Scabby Knees

I was not the most coordinated of children. The liberal application of Savlon and the acrid smell of iodine, pepper my memories. I doubt I’m alone. I’d argue that it is a rite of passage to spend summer days with plaster adhesive and scabs tattooing knees and elbows as a young ‘un.

Born Clumsy?

Back in the 80’s, circa 1982, we lived in Cornwall in R.A.F. quarters. I’m sure it was not the first calamitous episode my parents endured but along with learning to ride my bike, my aptitude for accident is one of my earliest recollections.

I was five or six. We had a garage (to house our Austin Allegro) but it was a short walk, down a steep hill, from the house. I remember walking down there one summer evening, holding my dad’s hand. I spied a brick in the middle of the pavement and alerted my dad to the fact, warning him to watch out.

Obviously I then proceeded to trip over the brick myself. My face was scratched. There were tears and snot. And more tears when the grit had to be cleaned out. The scabs may have healed but lessons were sadly not learned.

If only it had been a one off. As I grew, as did the potential for disaster. Bikes. Roller-skates. Tree climbing. Scaling walls and riverbanks. Frankly I’m surprised I still have skin on my knees and tears left to cry.

Apples Don’t Fall Far From Trees

So I ask myself, is my clumsiness hereditary or are all children equally as accident-prone as they get used to their bodies?

The evidence comes in the form of daily slips I pull from Harry’s rucksack. We’ve had head bumps. Scratches. Cuts. And daily visits to the medical room. I’m beginning to think there’s something drawing him there? Do they get a jelly baby with every drop of blood drawn?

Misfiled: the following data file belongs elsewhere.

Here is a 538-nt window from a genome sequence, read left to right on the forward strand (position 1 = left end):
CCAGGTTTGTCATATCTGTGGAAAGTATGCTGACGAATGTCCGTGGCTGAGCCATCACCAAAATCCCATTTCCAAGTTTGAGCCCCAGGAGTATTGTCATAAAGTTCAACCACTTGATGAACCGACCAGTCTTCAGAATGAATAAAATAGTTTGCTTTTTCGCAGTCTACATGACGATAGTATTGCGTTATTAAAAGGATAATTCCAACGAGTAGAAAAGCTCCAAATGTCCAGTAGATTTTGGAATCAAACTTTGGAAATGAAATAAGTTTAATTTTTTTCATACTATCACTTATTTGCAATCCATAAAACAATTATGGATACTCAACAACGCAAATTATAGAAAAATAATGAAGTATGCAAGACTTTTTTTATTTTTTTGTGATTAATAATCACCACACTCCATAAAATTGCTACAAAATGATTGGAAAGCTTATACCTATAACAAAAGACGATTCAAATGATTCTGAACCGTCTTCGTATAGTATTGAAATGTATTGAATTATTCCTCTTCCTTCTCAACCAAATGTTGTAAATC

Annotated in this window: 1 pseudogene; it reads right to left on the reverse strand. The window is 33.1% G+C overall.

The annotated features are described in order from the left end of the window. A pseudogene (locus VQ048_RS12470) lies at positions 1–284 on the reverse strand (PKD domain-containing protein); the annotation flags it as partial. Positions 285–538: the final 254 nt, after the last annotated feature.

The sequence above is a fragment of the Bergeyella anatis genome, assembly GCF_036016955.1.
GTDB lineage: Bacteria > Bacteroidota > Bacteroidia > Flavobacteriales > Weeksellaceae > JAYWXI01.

Today we were still getting over Friday. I was told he fell over in the line. They weren’t even moving. They were lining up. He still managed to add to his abrasion collection when stationary. Off he was packed to the medical room to have a damp paper towel applied (the magical cure used by every teacher for all ouches)

Only, on return to the classroom, he fell over again! On the knees he’d already grazed! We had a weekend of Oscar winning performances trying to get him in the bath (amazing how the swimming pool didn’t sting and he was in there with zero drama).

So today we could’ve done without incident. But no. When you scoot at warp speed down the incline towards the school gates, frankly you’re asking for injury.

He stacked it. Majorly. It was like a slo-mo scene as I yelled “slowwwww dowwwwwn” as he sailed through the sky and landed with a bloodied crash.

Cue a visit to the medical room before 8:45. That’s go to be a record. And I can confirm there were no jelly babies. I can’t see the appeal myself!

Bulk Order Plasters

This will not be a one-off. Whether his two-left feet are genetic or just a symptom of his zest for life, I foresee more cuts and grazes to mop up. This situation is not aided by his lack of trouser leg now the sun shines.

I think this is my prompt to invest in a first aid kit and all the plasters. Or perhaps bubble wrap around the knees and elbows?

How do you teach grace and caution? Asking for a friend…

2 Comments

  1. Poor Harry! I don’t know if we’ll ever be able to slow them down, william flies around at 100 miles an hour. He head butted me this morning because he was bouncing up and down 😆

    Liked by 1 person

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